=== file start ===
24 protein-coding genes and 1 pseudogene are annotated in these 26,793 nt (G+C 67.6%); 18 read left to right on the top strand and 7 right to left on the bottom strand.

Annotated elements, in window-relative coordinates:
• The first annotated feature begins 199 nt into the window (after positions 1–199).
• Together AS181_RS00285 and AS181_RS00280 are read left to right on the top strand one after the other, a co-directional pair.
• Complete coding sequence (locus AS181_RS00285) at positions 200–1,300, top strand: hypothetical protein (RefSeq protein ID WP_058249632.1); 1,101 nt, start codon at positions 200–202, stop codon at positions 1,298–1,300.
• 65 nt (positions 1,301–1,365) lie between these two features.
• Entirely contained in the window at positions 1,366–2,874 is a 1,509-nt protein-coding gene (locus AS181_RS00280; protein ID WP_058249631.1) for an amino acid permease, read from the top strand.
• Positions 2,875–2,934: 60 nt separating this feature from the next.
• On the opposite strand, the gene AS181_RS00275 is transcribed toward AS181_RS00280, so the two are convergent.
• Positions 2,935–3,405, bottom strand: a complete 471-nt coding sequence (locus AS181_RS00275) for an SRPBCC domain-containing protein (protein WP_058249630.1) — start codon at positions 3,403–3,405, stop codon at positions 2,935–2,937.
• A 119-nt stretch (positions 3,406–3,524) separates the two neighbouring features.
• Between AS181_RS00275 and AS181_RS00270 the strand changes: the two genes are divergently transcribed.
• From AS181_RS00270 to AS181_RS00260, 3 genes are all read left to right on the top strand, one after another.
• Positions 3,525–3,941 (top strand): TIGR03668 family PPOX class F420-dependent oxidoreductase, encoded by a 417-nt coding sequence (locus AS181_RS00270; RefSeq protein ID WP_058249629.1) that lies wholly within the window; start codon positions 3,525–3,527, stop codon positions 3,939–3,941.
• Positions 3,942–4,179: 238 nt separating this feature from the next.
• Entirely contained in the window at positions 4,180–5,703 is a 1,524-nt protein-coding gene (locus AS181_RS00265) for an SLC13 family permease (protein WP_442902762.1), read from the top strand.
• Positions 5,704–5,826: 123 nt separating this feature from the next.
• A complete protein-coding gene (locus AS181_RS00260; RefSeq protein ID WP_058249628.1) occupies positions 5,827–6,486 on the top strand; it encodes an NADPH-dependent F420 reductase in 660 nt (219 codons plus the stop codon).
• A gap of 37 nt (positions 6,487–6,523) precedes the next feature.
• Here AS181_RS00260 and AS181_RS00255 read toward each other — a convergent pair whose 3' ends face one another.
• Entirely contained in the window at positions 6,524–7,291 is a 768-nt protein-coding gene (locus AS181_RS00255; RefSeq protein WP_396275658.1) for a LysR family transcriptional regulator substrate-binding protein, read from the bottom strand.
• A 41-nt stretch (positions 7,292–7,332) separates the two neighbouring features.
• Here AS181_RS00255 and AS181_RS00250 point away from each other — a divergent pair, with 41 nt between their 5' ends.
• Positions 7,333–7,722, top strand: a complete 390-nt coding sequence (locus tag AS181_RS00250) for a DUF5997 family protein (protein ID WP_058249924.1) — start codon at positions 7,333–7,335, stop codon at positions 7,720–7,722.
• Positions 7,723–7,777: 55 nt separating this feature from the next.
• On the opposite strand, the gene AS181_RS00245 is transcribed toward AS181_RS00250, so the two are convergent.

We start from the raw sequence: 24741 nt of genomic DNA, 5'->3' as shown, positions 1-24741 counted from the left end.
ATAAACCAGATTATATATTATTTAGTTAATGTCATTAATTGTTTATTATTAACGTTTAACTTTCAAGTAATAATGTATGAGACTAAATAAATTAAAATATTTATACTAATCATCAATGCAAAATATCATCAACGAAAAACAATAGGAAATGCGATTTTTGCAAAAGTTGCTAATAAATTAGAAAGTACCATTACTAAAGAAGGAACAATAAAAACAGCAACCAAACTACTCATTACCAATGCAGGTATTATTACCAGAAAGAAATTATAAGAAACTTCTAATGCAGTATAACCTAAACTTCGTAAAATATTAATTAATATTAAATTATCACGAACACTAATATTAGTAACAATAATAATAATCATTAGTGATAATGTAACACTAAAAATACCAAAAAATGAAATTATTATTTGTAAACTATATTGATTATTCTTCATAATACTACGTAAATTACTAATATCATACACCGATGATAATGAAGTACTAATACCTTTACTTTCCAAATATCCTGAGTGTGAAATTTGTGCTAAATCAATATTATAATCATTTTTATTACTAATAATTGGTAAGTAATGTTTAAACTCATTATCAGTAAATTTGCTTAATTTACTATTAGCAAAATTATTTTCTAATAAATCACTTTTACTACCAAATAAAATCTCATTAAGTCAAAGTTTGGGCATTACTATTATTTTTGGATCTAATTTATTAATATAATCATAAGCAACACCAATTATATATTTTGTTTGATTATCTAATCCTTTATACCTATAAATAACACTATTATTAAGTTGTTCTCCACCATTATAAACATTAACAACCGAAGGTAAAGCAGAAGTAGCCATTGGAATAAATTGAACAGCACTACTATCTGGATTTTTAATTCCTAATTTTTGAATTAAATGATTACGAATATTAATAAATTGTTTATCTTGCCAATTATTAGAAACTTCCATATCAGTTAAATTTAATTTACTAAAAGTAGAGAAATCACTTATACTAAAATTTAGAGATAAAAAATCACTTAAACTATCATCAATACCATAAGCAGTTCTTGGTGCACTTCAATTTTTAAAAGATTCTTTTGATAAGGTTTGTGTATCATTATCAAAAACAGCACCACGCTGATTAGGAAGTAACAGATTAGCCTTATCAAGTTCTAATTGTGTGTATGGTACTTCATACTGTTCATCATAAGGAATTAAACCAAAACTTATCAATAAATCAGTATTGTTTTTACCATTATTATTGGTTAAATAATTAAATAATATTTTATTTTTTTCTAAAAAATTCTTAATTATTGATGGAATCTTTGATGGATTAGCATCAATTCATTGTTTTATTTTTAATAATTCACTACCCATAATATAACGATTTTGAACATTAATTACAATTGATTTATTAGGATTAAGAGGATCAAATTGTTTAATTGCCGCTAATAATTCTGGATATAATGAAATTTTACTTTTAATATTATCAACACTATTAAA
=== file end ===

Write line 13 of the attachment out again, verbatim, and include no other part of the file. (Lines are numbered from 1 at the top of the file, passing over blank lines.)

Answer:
• From AS181_RS00270 to AS181_RS00260, 3 genes are all read left to right on the top strand, one after another.